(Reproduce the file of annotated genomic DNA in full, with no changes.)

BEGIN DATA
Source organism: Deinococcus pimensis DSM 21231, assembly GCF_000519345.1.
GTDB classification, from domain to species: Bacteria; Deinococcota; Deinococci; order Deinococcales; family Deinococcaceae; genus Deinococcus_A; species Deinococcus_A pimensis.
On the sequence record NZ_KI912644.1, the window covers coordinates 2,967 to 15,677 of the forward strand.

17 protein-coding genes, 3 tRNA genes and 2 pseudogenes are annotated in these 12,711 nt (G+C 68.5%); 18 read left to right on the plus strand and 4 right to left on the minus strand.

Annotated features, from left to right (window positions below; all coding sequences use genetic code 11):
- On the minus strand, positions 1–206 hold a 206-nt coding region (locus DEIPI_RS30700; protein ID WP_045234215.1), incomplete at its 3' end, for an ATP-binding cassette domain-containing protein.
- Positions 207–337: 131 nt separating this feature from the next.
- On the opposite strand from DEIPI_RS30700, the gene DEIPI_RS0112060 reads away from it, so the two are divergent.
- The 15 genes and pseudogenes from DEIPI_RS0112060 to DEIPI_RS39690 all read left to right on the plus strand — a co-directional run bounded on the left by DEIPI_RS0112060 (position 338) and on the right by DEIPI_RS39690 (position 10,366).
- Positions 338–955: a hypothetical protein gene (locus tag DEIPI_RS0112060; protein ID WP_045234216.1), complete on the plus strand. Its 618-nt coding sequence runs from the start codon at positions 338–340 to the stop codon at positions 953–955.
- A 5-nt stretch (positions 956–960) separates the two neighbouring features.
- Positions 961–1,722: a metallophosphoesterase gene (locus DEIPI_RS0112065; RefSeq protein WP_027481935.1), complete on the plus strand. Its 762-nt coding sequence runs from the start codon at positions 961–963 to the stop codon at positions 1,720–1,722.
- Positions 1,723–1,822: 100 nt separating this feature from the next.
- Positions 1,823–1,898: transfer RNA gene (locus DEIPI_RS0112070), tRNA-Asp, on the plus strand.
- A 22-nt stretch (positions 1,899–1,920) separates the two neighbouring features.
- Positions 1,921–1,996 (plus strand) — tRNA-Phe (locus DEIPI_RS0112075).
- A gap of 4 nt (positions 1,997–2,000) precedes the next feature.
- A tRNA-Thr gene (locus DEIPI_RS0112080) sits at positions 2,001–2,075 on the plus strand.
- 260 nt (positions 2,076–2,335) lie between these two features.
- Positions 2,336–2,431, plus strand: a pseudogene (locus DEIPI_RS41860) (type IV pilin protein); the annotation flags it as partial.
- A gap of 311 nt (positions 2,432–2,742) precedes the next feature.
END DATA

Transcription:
Source organism: Deinococcus pimensis DSM 21231, assembly GCF_000519345.1.
GTDB classification, from domain to species: Bacteria; Deinococcota; Deinococci; order Deinococcales; family Deinococcaceae; genus Deinococcus_A; species Deinococcus_A pimensis.
On the sequence record NZ_KI912644.1, the window covers coordinates 2,967 to 15,677 of the forward strand.

17 protein-coding genes, 3 tRNA genes and 2 pseudogenes are annotated in these 12,711 nt (G+C 68.5%); 18 read left to right on the plus strand and 4 right to left on the minus strand.

Annotated features, from left to right (window positions below; all coding sequences use genetic code 11):
- On the minus strand, positions 1–206 hold a 206-nt coding region (locus DEIPI_RS30700; protein ID WP_045234215.1), incomplete at its 3' end, for an ATP-binding cassette domain-containing protein.
- Positions 207–337: 131 nt separating this feature from the next.
- On the opposite strand from DEIPI_RS30700, the gene DEIPI_RS0112060 reads away from it, so the two are divergent.
- The 15 genes and pseudogenes from DEIPI_RS0112060 to DEIPI_RS39690 all read left to right on the plus strand — a co-directional run bounded on the left by DEIPI_RS0112060 (position 338) and on the right by DEIPI_RS39690 (position 10,366).
- Positions 338–955: a hypothetical protein gene (locus tag DEIPI_RS0112060; protein ID WP_045234216.1), complete on the plus strand. Its 618-nt coding sequence runs from the start codon at positions 338–340 to the stop codon at positions 953–955.
- A 5-nt stretch (positions 956–960) separates the two neighbouring features.
- Positions 961–1,722: a metallophosphoesterase gene (locus DEIPI_RS0112065; RefSeq protein WP_027481935.1), complete on the plus strand. Its 762-nt coding sequence runs from the start codon at positions 961–963 to the stop codon at positions 1,720–1,722.
- Positions 1,723–1,822: 100 nt separating this feature from the next.
- Positions 1,823–1,898: transfer RNA gene (locus DEIPI_RS0112070), tRNA-Asp, on the plus strand.
- A 22-nt stretch (positions 1,899–1,920) separates the two neighbouring features.
- Positions 1,921–1,996 (plus strand) — tRNA-Phe (locus DEIPI_RS0112075).
- A gap of 4 nt (positions 1,997–2,000) precedes the next feature.
- A tRNA-Thr gene (locus DEIPI_RS0112080) sits at positions 2,001–2,075 on the plus strand.
- 260 nt (positions 2,076–2,335) lie between these two features.
- Positions 2,336–2,431, plus strand: a pseudogene (locus DEIPI_RS41860) (type IV pilin protein); the annotation flags it as partial.
- A gap of 311 nt (positions 2,432–2,742) precedes the next feature.